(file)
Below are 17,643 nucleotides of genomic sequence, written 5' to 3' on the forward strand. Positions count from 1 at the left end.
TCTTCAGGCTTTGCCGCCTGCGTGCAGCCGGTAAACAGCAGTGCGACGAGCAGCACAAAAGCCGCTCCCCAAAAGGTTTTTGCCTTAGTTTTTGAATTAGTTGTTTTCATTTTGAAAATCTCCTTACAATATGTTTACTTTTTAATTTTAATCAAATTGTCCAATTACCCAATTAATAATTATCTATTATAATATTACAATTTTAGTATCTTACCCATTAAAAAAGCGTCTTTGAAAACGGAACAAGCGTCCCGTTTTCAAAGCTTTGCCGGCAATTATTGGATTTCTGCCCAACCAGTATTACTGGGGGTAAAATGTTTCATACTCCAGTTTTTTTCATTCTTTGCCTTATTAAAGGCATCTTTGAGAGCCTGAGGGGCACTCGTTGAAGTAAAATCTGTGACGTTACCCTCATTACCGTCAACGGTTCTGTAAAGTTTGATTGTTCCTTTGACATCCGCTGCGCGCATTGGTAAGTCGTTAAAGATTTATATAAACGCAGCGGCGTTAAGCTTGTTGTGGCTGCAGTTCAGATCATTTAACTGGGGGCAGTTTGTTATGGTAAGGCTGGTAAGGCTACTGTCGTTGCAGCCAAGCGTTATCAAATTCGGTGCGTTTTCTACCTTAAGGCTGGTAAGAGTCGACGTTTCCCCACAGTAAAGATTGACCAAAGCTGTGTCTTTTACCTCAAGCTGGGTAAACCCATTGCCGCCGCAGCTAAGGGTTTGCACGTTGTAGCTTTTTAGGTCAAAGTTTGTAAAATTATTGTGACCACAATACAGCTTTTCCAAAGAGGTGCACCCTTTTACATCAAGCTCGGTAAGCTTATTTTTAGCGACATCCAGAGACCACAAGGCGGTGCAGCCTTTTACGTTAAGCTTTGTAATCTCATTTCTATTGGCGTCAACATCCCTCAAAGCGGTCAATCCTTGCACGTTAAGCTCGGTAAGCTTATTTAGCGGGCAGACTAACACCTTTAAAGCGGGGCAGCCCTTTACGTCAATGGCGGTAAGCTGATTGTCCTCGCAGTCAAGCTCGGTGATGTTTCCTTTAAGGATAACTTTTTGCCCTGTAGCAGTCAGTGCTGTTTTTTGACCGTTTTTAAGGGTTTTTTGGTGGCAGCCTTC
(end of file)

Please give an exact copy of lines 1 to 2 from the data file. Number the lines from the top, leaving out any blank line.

Below are 17,643 nucleotides of genomic sequence, written 5' to 3' on the forward strand. Positions count from 1 at the left end.
TCTTCAGGCTTTGCCGCCTGCGTGCAGCCGGTAAACAGCAGTGCGACGAGCAGCACAAAAGCCGCTCCCCAAAAGGTTTTTGCCTTAGTTTTTGAATTAGTTGTTTTCATTTTGAAAATCTCCTTACAATATGTTTACTTTTTAATTTTAATCAAATTGTCCAATTACCCAATTAATAATTATCTATTATAATATTACAATTTTAGTATCTTACCCATTAAAAAAGCGTCTTTGAAAACGGAACAAGCGTCCCGTTTTCAAAGCTTTGCCGGCAATTATTGGATTTCTGCCCAACCAGTATTACTGGGGGTAAAATGTTTCATACTCCAGTTTTTTTCATTCTTTGCCTTATTAAAGGCATCTTTGAGAGCCTGAGGGGCACTCGTTGAAGTAAAATCTGTGACGTTACCCTCATTACCGTCAACGGTTCTGTAAAGTTTGATTGTTCCTTTGACATCCGCTGCGCGCATTGGTAAGTCGTTAAAGATTTATATAAACGCAGCGGCGTTAAGCTTGTTGTGGCTGCAGTTCAGATCATTTAACTGGGGGCAGTTTGTTATGGTAAGGCTGGTAAGGCTACTGTCGTTGCAGCCAAGCGTTATCAAATTCGGTGCGTTTTCTACCTTAAGGCTGGTAAGAGTCGACGTTTCCCCACAGTAAAGATTGACCAAAGCTGTGTCTTTTACCTCAAGCTGGGTAAACCCATTGCCGCCGCAGCTAAGGGTTTGCACGTTGTAGCTTTTTAGGTCAAAGTTTGTAAAATTATTGTGACCACAATACAGCTTTTCCAAAGAGGTGCACCCTTTTACATCAAGCTCGGTAAGCTTATTTTTAGCGACATCCAGAGACCACAAGGCGGTGCAGCCTTTTACGTTAAGCTTTGTAATCTCATTTCTATTGGCGTCAACATCCCTCAAAGCGGTCAATCCTTGCACGTTAAGCTCGGTAAGCTTATTTAGCGGGCAGACTAACACCTTTAAAGCGGGGCAGCCCTTTACGTCAATGGCGGTAAGCTGATTGTCCTCGCAGTCAAGCTCGGTGATGTTTCCTTTAAGGATAACTTTTTGCCCTGTAGCAGTCAGTGCTGTTTTTTGACCGTTTTTAAGGGTTTTTTGGTGGCAGCCTTC